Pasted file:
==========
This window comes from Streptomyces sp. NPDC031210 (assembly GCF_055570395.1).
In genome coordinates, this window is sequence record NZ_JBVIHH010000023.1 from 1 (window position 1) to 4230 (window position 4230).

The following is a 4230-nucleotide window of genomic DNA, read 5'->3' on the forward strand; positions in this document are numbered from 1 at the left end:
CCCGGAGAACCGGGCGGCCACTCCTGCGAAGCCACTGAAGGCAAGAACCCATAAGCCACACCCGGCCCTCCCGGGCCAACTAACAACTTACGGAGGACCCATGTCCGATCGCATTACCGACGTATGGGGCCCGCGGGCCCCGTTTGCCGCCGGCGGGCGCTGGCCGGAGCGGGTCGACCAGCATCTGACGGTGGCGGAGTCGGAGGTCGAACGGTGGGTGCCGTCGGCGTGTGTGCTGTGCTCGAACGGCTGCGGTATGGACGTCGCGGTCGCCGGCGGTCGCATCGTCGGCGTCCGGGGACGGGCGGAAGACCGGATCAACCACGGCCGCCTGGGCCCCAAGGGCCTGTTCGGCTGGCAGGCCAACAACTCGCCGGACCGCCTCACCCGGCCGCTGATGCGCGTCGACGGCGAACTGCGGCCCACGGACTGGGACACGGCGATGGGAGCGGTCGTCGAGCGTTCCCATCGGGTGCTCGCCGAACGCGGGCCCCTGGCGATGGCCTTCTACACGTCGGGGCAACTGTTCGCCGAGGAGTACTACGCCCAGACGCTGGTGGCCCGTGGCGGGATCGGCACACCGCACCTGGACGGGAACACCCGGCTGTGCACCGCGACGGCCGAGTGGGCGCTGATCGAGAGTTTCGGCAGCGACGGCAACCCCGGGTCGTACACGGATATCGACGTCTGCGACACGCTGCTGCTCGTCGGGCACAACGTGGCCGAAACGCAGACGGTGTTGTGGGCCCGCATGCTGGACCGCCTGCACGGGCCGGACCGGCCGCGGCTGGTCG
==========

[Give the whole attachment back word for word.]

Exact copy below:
This window comes from Streptomyces sp. NPDC031210 (assembly GCF_055570395.1).
In genome coordinates, this window is sequence record NZ_JBVIHH010000023.1 from 1 (window position 1) to 4230 (window position 4230).

The following is a 4230-nucleotide window of genomic DNA, read 5'->3' on the forward strand; positions in this document are numbered from 1 at the left end:
CCCGGAGAACCGGGCGGCCACTCCTGCGAAGCCACTGAAGGCAAGAACCCATAAGCCACACCCGGCCCTCCCGGGCCAACTAACAACTTACGGAGGACCCATGTCCGATCGCATTACCGACGTATGGGGCCCGCGGGCCCCGTTTGCCGCCGGCGGGCGCTGGCCGGAGCGGGTCGACCAGCATCTGACGGTGGCGGAGTCGGAGGTCGAACGGTGGGTGCCGTCGGCGTGTGTGCTGTGCTCGAACGGCTGCGGTATGGACGTCGCGGTCGCCGGCGGTCGCATCGTCGGCGTCCGGGGACGGGCGGAAGACCGGATCAACCACGGCCGCCTGGGCCCCAAGGGCCTGTTCGGCTGGCAGGCCAACAACTCGCCGGACCGCCTCACCCGGCCGCTGATGCGCGTCGACGGCGAACTGCGGCCCACGGACTGGGACACGGCGATGGGAGCGGTCGTCGAGCGTTCCCATCGGGTGCTCGCCGAACGCGGGCCCCTGGCGATGGCCTTCTACACGTCGGGGCAACTGTTCGCCGAGGAGTACTACGCCCAGACGCTGGTGGCCCGTGGCGGGATCGGCACACCGCACCTGGACGGGAACACCCGGCTGTGCACCGCGACGGCCGAGTGGGCGCTGATCGAGAGTTTCGGCAGCGACGGCAACCCCGGGTCGTACACGGATATCGACGTCTGCGACACGCTGCTGCTCGTCGGGCACAACGTGGCCGAAACGCAGACGGTGTTGTGGGCCCGCATGCTGGACCGCCTGCACGGGCCGGACCGGCCGCGGCTGGTCG